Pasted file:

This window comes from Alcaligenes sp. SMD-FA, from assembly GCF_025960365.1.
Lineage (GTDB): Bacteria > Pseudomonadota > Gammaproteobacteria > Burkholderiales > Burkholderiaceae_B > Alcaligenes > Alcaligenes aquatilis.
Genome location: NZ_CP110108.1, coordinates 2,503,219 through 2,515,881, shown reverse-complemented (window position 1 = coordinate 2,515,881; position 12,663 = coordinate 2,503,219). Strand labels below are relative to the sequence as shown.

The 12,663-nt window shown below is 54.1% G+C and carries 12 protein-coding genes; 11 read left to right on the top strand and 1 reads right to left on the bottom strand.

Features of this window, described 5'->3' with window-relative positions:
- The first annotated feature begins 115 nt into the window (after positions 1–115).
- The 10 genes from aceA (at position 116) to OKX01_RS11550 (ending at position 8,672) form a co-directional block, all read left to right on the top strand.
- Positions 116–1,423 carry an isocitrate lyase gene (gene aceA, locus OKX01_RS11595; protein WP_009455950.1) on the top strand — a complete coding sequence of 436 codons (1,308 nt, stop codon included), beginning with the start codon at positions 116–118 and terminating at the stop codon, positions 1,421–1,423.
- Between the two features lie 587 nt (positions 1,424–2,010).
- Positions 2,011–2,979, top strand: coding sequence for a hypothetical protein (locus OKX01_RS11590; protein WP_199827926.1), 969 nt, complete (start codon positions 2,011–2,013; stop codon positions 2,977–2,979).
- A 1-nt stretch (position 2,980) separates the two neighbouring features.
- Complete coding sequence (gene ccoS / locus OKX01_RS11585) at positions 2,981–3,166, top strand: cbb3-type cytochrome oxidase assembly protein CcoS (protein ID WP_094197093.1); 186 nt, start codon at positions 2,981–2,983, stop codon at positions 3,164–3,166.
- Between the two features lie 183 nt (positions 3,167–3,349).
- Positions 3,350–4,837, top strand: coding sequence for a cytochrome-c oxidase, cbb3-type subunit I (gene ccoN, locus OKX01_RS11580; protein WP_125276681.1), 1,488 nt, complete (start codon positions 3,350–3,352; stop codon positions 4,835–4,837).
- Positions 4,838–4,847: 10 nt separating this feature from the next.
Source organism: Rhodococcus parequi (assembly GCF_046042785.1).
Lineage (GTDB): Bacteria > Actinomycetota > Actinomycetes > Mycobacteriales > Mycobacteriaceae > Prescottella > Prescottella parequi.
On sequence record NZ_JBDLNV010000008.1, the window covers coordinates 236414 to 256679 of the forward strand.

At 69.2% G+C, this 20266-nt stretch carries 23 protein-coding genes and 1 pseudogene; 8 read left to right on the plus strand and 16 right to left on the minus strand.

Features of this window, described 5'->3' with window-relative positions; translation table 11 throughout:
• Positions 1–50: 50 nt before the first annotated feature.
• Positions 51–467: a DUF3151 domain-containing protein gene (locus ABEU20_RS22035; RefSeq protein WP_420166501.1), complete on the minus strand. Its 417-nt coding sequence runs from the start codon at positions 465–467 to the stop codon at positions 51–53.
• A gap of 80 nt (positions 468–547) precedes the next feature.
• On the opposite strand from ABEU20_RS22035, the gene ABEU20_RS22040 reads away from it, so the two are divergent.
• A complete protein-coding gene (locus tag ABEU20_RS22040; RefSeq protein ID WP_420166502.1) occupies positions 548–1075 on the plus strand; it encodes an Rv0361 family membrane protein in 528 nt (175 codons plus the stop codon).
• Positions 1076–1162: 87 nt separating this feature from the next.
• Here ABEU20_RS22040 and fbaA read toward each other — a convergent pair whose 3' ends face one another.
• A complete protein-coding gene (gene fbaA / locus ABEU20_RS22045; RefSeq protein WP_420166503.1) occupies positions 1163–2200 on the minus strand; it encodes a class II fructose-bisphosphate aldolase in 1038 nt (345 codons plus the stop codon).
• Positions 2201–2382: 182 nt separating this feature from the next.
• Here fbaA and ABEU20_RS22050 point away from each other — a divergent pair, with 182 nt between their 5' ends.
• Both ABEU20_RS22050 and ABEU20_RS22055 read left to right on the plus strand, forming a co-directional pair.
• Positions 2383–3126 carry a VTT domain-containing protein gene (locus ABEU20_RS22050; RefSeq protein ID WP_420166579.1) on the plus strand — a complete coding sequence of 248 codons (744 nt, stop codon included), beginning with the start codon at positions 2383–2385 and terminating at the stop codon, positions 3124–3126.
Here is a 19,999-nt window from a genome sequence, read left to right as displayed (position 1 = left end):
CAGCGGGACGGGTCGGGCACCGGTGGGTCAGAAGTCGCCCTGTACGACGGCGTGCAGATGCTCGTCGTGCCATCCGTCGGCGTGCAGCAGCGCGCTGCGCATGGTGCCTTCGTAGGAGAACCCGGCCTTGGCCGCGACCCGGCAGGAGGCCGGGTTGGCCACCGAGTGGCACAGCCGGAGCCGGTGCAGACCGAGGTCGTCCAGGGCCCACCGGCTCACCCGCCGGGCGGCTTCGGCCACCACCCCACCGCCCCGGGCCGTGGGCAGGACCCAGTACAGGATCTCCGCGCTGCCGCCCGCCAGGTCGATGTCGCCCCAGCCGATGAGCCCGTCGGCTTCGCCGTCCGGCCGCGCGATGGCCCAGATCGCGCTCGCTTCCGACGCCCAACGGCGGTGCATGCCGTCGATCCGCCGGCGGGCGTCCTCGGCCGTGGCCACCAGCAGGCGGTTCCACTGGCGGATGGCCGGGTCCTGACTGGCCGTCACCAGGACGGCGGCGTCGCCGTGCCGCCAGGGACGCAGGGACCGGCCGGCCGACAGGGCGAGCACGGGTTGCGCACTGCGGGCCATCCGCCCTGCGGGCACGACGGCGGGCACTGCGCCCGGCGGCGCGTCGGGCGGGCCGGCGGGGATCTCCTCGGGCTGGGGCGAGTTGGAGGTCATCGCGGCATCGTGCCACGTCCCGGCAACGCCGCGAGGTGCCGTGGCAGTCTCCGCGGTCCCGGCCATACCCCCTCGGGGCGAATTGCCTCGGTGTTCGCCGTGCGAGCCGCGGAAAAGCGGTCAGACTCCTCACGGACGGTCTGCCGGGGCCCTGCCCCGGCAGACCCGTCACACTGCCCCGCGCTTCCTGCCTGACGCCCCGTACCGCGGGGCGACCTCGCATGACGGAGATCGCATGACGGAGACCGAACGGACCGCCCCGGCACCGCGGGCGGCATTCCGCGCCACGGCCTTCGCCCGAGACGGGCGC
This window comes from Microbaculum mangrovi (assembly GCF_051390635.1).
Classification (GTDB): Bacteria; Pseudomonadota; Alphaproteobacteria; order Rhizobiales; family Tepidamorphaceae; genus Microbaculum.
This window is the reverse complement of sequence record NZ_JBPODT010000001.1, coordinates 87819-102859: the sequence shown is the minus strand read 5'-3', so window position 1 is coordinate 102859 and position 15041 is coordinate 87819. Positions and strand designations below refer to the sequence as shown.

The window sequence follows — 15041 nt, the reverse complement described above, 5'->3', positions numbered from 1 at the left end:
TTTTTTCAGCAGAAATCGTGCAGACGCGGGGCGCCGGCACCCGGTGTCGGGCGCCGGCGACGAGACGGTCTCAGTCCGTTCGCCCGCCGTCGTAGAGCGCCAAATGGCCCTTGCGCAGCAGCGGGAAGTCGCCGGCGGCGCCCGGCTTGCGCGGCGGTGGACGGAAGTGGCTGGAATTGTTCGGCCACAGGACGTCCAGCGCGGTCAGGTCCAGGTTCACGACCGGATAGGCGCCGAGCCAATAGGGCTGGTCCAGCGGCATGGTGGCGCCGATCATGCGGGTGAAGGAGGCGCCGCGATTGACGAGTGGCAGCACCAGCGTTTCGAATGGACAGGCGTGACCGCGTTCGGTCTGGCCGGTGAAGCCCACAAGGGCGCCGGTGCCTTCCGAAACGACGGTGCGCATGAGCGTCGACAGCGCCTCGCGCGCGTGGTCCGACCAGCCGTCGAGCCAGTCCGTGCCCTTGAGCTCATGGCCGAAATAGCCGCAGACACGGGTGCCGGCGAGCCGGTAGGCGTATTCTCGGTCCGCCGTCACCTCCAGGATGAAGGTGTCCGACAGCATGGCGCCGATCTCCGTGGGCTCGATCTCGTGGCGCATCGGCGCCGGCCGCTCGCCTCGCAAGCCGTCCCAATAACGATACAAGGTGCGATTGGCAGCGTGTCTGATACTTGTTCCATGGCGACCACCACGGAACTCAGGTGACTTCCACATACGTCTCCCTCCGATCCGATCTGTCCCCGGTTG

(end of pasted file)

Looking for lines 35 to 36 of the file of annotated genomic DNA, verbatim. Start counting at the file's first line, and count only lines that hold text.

This window comes from Microbaculum mangrovi (assembly GCF_051390635.1).
Classification (GTDB): Bacteria; Pseudomonadota; Alphaproteobacteria; order Rhizobiales; family Tepidamorphaceae; genus Microbaculum.